Debt Management Through Loan Consolidation By Johnathan Bakers For many, the main purpose of a debt consolidation loan is to become debt free as quickly as possible. Debt consolidation allows people to save a few dollars each month while still simultaneously reducing the debt load with each payment. The result is they save money on interest and effort by making only a single payment instead of multitudes each month.
A loan to consolidate debt can backfire by pulling one down into a larger burden of debt instead of completely alleviating it. For example, the loans are almost always advertised as having low interest rates and attractive package perks which stimulates the instant gratification seekers to sign up instantly. So, what happens when someone really doesn’t read the fine print and doesn’t shop beyond the sparkly television commercials? Well, simply put, those people often end up with not very competitive interest rates and worse customer service than they would had they shopped around for the best buy.
Debt Consolidation Loans, while they offer a great premise -- multiple bills put into one consolidation loan with one monthly payment at a better interest rate -- do have a few negatives as well. One is that people abuse them so instead of paying off their loans, they
take out a perpetual consolidation loan which ends up costing more in long-term interest.
Another big downside to debt consolidation loans comes in the form of creating the appearance of everything is under control so the consumer returns to old bad habits of spending too much and accruing debts. Just because there is more disposable income coming back into the home doesn’t mean it should be instantly spent on more consumer debt, yet often times that is exactly what happens. Then, eventually, a new debt management tool is needed to clear up the new charges and the lingering original consolidation loan balance. It becomes a real catch-22.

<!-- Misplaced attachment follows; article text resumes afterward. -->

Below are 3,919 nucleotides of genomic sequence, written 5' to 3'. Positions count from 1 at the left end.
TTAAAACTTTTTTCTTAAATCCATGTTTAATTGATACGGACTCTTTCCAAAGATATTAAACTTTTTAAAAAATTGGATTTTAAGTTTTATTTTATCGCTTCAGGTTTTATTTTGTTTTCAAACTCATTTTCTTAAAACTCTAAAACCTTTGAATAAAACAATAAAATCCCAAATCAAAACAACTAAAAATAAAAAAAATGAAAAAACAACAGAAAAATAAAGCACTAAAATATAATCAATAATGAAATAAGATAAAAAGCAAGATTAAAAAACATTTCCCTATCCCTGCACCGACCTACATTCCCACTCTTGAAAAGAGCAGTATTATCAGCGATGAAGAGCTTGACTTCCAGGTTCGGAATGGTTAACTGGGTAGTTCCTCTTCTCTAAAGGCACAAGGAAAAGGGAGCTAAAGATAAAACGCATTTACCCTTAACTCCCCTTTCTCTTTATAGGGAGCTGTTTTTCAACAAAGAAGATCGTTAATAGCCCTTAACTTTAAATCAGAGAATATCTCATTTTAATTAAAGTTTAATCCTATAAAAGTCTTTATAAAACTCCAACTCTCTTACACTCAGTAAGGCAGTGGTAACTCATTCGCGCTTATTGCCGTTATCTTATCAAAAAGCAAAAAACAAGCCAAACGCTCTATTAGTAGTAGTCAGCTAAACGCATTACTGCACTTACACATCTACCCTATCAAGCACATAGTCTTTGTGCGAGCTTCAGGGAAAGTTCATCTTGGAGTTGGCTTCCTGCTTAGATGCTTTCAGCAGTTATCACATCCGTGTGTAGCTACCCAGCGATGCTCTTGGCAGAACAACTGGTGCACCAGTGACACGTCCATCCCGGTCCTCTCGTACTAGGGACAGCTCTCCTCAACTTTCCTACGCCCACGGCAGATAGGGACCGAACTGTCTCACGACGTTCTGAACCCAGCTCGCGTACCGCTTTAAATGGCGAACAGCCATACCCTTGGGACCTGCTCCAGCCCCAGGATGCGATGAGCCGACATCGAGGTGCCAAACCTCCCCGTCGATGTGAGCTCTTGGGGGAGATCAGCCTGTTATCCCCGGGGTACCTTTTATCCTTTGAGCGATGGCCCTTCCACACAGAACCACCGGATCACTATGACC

So, when considering a debt consolidation loan, take care to shop around for the best possible loan program and consider credit counseling to help you become more aware of how personal spending habits can affect the ultimate success of the loan as a spending solution.
All content published on this web site is
provided for informational and educational purposes only. Always
seek professional advice before making any decisions.
We use third-party advertising
companies to serve ads when you visit our website. These companies
may use information (not including your name, address, email address,
or telephone number) about your visits to this and other websites
in order to provide advertisements about goods and services of
interest to you. If you would like more information about this
practice and to know your choices about not having this information
used by these companies, click